UK ‘pirates’ and organisers of Mipim call truce on jetée war

Ticket-only policy dropped as German and Japanese property takes centre stage

The sun was shining again this year on Mipim, the annual Cannes real estate conference, despite friction between UK law firms and the event’s organisers.

DLA Piper Rudnick Gray Cary – one among a group of objectors – threatened to injunct the organisers over proposals to restrict access to the jetée to those who were registered attendees at Mipim. The yachts moored along the jetée have long played host to UK law firms, including DLA Piper, Freshfields Bruckhaus Deringer, Lovells and Norton Rose, as well as Royal Bank of Scotland and property advisers DTZ.

For the 14 years Mipim has been in existence, the jetée has been a place for firms to conduct parties and do the occasional bit of business without having to buy a stand at the famous business bunker in the Palais des Festivals. So this year, in what many lawyers and property clients regarded as an attempt to force more participants to register, Mipim announced that access to the jetée would be restricted to those who had paid to attend. And at around e1,400 (£975) per person, attendance does not come cheap.

Almost immediately after registrations for Mipim closed in February, the restriction was lifted, and last week it seemed that all and sundry were wandering around the jetée.

Of course, it is not the first time that UK lawyers have come up against Mipim. Last year, Lovells’ boat Casablanca was raided by Cannes authorities, which confiscated business cards in an attempt to ensure that Lovells, which did not have a stand at the event, was not soliciting clients. Again this year, the Mipim police were pounding the beat for ‘Mipim pirates’.

Of the major firms, DLA Piper fielded the largest contingent, with 43 staff attending the market. The mood on DLA Piper’s yacht Conquistador was particularly upbeat, with partners from across the firm’s global network in attendance. New York partner Martin Polevoy was the toast of the boat after earlier this year beating a dozen of the US’s key real estate teams to secure the glamorous instruction for the New York Port Authority on the redevelopment of the former site of the World Trade Centre Twin Towers.

Lovells, led by Bob Kidby, also fielded a significant team of 25, while Eversheds, Clifford Chance and Norton Rose brought 20, 15 and 12 staff respectively. Robert Macgregor, Berwin Leighton Paisner‘s new head of real estate and long-time lawyer to Canary Wharf, was the star of the show at the firm’s ‘harem party’ on Wednesday evening (9 March), while developers and regeneration clients were in the majority at Wragge & Co’s breakfast, conducted in a luxury apartment just outside the centre of town.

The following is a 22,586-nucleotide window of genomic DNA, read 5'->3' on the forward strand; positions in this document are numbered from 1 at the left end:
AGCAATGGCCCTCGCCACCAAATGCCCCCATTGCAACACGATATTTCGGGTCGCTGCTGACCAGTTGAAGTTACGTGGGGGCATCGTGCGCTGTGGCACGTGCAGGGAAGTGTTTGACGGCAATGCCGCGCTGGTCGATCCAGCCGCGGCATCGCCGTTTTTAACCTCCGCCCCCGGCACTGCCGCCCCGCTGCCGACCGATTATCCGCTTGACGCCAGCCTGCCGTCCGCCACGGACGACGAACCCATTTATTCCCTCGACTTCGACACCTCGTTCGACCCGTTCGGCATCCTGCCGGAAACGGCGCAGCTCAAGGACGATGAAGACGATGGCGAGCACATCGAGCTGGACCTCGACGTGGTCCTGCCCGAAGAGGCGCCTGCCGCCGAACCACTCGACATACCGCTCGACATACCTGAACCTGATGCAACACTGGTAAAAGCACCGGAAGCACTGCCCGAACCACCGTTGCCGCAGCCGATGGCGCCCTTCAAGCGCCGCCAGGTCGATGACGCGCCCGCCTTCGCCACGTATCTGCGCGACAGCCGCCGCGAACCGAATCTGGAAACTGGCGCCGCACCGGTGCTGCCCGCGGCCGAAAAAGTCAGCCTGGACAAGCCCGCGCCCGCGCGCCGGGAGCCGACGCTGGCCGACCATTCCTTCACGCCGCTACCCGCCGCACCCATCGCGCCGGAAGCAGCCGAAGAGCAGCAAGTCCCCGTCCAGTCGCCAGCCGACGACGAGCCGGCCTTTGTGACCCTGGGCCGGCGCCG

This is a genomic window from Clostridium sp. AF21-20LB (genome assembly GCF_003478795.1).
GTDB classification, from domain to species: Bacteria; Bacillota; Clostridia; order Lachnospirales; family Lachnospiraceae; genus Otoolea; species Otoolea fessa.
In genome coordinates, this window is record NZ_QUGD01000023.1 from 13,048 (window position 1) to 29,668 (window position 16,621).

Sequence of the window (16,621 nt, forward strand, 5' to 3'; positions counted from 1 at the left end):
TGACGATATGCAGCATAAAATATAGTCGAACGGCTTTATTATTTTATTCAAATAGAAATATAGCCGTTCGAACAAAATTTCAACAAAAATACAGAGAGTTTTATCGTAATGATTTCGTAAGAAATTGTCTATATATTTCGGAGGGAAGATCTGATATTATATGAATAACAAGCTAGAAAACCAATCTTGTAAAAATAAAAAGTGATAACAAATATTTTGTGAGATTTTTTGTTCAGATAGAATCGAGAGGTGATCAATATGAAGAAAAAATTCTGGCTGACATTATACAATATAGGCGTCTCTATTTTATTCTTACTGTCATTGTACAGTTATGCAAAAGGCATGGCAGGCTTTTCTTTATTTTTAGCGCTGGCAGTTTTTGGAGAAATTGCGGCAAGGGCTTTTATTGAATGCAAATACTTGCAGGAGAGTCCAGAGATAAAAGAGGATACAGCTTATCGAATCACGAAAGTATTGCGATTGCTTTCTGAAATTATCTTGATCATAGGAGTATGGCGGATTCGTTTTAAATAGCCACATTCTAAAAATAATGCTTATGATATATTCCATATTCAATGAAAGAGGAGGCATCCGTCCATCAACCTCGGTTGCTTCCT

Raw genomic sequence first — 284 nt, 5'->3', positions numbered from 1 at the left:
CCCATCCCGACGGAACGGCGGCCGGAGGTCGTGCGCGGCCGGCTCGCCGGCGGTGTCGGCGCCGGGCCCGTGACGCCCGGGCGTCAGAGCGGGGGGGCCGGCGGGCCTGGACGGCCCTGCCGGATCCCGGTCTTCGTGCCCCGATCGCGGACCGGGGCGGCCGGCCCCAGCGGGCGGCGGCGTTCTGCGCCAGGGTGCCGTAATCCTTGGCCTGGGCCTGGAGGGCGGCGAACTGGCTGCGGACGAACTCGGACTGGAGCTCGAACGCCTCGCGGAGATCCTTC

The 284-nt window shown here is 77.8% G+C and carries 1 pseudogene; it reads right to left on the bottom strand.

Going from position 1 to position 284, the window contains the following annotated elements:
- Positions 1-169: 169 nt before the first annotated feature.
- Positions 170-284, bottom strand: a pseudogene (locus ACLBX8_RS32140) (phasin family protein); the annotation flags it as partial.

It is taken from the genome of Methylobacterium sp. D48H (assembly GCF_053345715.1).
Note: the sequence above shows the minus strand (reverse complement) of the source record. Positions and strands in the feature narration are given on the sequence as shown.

At a real estate fund managers’ dinner organised by Palmer Capital Partners-backed fund Wrenbridge, Halifax Bank of Scotland chief economist Adam Chester expressed his optimism that the property market will likely remain stable this year and avoid the downturn that many have predicted. A key theme for Chester, as for many of the law firms in attendance, was the internationalisation of the real estate market and the growing importance of China in particular.

And while their larger rivals were entertaining from the yachts and apartments, the smaller UK players such as Maples Teesdale and Forsters were working the bars along the Croisette.

But perhaps what was most notable about this year’s legal contingent was the vast number of German lawyers working the yachts, the Croisette and the bunker at the Palais des Festivals. It seems that international investors are at last exploiting opportunities in Germany’s depressed property market, and German lawyers were out in force to woo potential clients.

Tokyo, too, was the talk of the conference, with international investment starting to flood into the market while property remains cheap. Between upbeat predictions from HBOS and even the occasional new instruction, the real estate market for UK law firms is alive and kicking.